Dual +/- 12V power supply

Bi-polar power supply from ready made Chinese dc-dc step down LM2596 modules

They claim to have quite high parameters and the cost of the module is less than the price of the parts that go into it. I was tempted by the small size of the board. I decided to buy a few and try them out. I hope my experience will be useful for radio amateurs who are not too experienced.


Kamrad, consider the datagore recommendations

Useful and tested gizmos, good to go.

Tested in the editorial lab or by readers.

I bought the LM2596 modules as pictured above on Aliexpress. Although on the website it showed 50V solid state capacitors, the capacitors are common, and half of the modules have 16V capacitors.

↑ It is hard to call this a stabilizer.

You would think that just take a transformer, diode bridge, connect the module to them, and we have a stabilizer with output voltage of 3…30V and current up to 2A (briefly up to 3A).

I did so. Without a load it was fine. The transformer with two windings of 18 V and the promised current up to 1.5 A (the wire was obviously thin to the eye, it turned out that way). I needed a +-18V regulator and I set it to the right voltage.

With a 12 ohm load, the current is 1.5 A, here’s the oscillogram, 5 V/cell vertical.

It’s hard to call this a stabilizer.

The reason is simple and straightforward: the capacitor on the board is 200 uF, it serves only for normal operation of the DC-DC converter. When applying voltage to the input from a laboratory power supply, everything was fine. The way out is obvious: you need to power the AVR from a source with low ripple, i.e. add a capacitor after the bridge.

↑ Fighting against ripple

↑ Increased input capacitance

With the 4700 uF capacitor on the input side, the ripple at the output was greatly reduced, but at 1.5A it was still noticeable. With the output voltage reduced to 16 V, a perfect straight line (2 V/cell).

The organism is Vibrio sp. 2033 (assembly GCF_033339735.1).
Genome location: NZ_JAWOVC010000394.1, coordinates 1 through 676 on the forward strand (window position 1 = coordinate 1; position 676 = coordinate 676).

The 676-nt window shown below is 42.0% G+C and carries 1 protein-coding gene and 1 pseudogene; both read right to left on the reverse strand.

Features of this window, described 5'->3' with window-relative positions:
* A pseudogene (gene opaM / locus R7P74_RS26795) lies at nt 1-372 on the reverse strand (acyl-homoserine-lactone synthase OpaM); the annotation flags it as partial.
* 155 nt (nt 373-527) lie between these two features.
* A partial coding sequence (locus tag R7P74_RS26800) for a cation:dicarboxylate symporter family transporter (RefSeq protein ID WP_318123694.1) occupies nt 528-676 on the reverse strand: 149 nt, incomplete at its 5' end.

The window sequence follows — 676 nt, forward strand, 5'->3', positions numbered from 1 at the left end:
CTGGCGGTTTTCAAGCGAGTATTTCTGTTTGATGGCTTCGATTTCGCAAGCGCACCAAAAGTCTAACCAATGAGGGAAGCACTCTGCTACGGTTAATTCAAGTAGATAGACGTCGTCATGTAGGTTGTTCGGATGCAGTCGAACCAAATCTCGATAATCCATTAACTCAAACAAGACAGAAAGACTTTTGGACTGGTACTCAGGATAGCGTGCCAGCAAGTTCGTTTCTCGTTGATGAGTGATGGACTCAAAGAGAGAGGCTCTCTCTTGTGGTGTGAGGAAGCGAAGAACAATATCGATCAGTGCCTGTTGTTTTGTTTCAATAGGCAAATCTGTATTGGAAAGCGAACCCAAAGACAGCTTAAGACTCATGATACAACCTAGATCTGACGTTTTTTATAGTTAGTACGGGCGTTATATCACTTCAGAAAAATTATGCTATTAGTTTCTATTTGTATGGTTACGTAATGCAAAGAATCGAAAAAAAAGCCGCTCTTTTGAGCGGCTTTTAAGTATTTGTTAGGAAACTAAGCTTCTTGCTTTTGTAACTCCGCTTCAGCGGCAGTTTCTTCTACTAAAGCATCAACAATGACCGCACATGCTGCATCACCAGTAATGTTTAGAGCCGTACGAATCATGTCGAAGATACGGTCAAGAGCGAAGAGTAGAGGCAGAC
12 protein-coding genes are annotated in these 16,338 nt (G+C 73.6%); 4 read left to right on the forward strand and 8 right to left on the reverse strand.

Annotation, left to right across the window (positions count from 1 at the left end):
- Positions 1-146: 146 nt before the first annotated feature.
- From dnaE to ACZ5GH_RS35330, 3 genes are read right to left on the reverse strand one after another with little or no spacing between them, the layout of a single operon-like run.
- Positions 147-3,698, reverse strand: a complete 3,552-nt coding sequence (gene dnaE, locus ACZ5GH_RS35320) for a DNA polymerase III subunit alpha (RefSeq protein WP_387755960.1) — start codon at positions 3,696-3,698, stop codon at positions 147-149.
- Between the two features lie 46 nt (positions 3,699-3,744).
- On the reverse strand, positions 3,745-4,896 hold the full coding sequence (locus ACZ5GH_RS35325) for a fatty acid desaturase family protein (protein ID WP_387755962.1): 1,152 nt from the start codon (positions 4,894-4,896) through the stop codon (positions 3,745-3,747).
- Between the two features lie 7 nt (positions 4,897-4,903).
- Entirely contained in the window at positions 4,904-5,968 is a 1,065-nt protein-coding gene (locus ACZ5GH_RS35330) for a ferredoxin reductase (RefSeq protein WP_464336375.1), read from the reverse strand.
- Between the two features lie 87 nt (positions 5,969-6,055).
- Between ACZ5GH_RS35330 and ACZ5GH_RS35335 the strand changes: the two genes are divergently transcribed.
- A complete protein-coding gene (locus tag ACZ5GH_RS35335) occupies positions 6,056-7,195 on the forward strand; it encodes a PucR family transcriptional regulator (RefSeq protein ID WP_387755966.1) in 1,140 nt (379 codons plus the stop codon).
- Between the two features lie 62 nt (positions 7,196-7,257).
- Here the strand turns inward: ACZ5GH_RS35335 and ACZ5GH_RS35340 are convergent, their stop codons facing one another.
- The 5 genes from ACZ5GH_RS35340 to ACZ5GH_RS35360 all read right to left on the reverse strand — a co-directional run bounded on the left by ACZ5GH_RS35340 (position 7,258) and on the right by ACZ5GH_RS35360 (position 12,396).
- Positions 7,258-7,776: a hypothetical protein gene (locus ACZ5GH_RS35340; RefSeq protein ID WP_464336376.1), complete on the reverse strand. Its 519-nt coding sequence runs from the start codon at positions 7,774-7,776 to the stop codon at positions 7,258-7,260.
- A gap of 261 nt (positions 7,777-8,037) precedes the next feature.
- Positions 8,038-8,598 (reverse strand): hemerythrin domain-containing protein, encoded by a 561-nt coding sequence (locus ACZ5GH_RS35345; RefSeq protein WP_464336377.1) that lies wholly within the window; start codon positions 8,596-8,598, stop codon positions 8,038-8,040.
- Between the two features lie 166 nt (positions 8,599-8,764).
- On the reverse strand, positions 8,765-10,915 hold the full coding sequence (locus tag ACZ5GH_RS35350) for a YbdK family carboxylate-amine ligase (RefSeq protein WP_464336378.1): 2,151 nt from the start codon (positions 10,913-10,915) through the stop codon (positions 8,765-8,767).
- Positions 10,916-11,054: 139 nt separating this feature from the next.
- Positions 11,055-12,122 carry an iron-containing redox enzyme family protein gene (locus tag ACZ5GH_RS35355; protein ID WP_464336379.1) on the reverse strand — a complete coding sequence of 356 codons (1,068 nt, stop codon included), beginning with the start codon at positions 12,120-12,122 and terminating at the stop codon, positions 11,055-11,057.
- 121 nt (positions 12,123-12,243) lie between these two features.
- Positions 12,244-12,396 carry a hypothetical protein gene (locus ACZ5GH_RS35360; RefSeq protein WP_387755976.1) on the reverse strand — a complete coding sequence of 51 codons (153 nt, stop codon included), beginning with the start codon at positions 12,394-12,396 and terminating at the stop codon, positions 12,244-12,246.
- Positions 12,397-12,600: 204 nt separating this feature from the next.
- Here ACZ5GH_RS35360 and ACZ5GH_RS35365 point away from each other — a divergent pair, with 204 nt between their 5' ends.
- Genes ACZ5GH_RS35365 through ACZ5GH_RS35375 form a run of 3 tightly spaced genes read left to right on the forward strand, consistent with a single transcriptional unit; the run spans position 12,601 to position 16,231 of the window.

Scheme, how not to forget to turn off the lights in the car

The voltage drop on the DC-DC module should be at least 2…2.5V.

Now you can watch the ripple at the output of the pulse converter.

You can see small ripples with a frequency of 100 Hz, modulated with a frequency of a few tens of kHz.

↑ LC filter on the output

The LM2596 datasheet recommends an additional LC filter at the output. So we did. I used a cylindrical core from a broken computer power supply and wound the core in two layers with 0.8mm wire.

The red color on the board shows the place to install a jumper – the common wire of the two channels, and the arrow – the place to solder the common wire, if you do not use terminals.

Let’s see what has become of the HF pulsations.

They are gone. There is still a little ripple with a frequency of 100 Hz. Not ideal, but not bad.

Just to note, when output voltage goes up, the choke in the module starts to rattle and HF noise starts to grow sharply, but once the voltage goes down (with 12 Ohm load), all noise and interference disappears.

↑ Final wiring diagram of the LM2596 modules